The transcription factor NF-kB is a central regulator in the body's response to infection and injury. NF-kB is a family of homo- and hetero-dimers that together regulate genes involved in the immune and inflammatory responses, such as pro-inflammatory cytokines, chemokines, adhesion molecules and inducible enzymes. A key mechanism that has emerged in the regulation of certain NF-kB target genes is the cooperative binding of NF-kB dimers with the high mobility group proteins HGMA1a, and HMGA1b. Stimulus-dependent, cooperative binding of NF-kB dimers and HMGA1 proteins to DNA has been shown necessary for the full inducible expression of genes such as IFN-b, IL-2, GM-CSF, E-selectin, CXCL1/MGSA, COX-2 and iNOS. Importantly, not all NF-kB binding sites can bind NF-kB:HMGA complexes, while others sites can bind only complexes containing specific NF-kB dimers. It remains unclear the extent to which DNA binding site sequence alone defines the role HMGA1 cofactors play in the NF-kB response. The goal of this proposal is to comprehensively characterize the DNA binding specificity of different NF-kB:HMGA1 complexes, and to relate this specificity to HMGA1-dependence of NF-kB target gene expression.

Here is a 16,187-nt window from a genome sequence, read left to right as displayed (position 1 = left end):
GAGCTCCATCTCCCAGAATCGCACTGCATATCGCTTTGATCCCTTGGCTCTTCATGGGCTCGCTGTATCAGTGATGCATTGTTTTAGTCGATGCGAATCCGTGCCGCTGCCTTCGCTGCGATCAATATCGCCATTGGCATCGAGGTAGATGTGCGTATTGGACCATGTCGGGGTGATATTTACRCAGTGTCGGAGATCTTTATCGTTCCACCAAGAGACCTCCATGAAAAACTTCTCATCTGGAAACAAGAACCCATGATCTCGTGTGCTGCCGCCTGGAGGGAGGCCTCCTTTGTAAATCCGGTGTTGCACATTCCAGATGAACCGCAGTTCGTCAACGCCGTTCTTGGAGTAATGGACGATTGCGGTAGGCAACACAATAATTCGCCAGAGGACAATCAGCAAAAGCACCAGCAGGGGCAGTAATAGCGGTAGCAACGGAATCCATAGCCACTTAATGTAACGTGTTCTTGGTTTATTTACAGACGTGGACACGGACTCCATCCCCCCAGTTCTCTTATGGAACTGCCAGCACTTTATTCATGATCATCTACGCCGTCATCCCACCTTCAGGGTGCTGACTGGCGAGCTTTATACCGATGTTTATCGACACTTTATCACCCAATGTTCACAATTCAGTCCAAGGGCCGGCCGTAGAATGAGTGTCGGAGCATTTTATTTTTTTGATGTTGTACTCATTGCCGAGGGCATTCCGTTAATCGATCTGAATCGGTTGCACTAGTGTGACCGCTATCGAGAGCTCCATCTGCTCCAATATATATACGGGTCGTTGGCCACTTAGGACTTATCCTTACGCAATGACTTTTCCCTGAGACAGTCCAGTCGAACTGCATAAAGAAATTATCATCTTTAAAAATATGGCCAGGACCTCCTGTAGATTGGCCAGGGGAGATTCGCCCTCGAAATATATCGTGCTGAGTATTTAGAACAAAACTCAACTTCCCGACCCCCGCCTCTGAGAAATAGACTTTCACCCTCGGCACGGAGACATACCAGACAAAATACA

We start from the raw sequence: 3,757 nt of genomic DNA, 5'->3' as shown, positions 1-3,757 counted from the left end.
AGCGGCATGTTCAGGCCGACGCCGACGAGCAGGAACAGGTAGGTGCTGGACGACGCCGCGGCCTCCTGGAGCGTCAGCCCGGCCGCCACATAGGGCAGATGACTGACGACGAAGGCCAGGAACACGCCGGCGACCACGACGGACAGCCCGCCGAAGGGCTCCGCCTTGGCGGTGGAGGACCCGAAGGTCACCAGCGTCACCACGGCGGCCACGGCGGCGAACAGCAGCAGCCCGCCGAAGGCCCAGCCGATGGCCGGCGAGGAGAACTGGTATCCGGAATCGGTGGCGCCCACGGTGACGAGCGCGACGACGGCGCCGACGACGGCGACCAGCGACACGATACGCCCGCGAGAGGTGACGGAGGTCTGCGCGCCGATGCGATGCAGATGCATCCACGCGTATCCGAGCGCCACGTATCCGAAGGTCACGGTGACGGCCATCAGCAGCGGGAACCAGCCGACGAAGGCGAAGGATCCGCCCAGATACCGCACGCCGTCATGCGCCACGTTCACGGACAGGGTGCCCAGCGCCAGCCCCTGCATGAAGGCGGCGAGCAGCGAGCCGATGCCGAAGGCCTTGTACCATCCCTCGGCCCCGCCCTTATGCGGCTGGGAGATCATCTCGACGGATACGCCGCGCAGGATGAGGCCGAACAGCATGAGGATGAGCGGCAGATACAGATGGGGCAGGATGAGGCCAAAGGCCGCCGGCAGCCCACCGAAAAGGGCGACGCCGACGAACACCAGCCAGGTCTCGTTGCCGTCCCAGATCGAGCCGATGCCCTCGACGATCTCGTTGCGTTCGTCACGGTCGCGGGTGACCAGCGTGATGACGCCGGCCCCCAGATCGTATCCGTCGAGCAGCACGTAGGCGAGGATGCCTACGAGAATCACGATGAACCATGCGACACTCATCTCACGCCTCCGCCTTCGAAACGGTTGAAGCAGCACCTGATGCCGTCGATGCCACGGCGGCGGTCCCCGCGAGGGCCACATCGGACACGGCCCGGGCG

Aim 1 is to use protein binding microarrays (PBMs) to characterize the DNA binding of NF-kB:HMGA1 complexes using purified protein.
Aim 2 is to characterize any potential differences in NF-kB:HMGA1 complexes that might arise due to post-translational modifications or unknown cofactors. To do this PBM experiments will be performed using nuclear lysates from stimulated cells, these results will then be compared to results obtained using purified protein.
Aim 3 is to related the binding specificity of NF-kB:HMGA1 complexes to NF-kB target gene expression using bioinformatics approaches and cell-based reporter assays. Successful completion of this work will provide a clearer picture of how co-factors, such as HMGA1, provide specificity to NF-kB-dependent gene regulation. Inhibition of the NF-kB transcriptional response has been a focus of therapeutic efforts to treat many inflammatory disorders;insights gained from the proposed work may suggest new ways to selectively modulate the NF-kB response for therapeutic purposes by targeting HMGA1 or other co-factors.

Public Health Relevance

STATEMENT: This research on genome sequences that allow the proteins HMGA1 and NF-kB to regulate key genes of the immune and inflammatory responses will provide insight into both the body's normal response to invading microbes and situations where these proteins are mis-regulated as is found in many cancers and inflammatory diseases. It may also allow us to better understand and predict how the sequence differences in each of our genomes, either hereditary differences or mutations, affects our individual immune and inflammatory responses and susceptibility to disease.

National Institute of Health (NIH)
National Institute of Allergy and Infectious Diseases (NIAID)
Career Transition Award (K22)
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Allergy & Clinical Immunology-1 (AITC)
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Prograis, Lawrence J
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Boston University
Schools of Arts and Sciences
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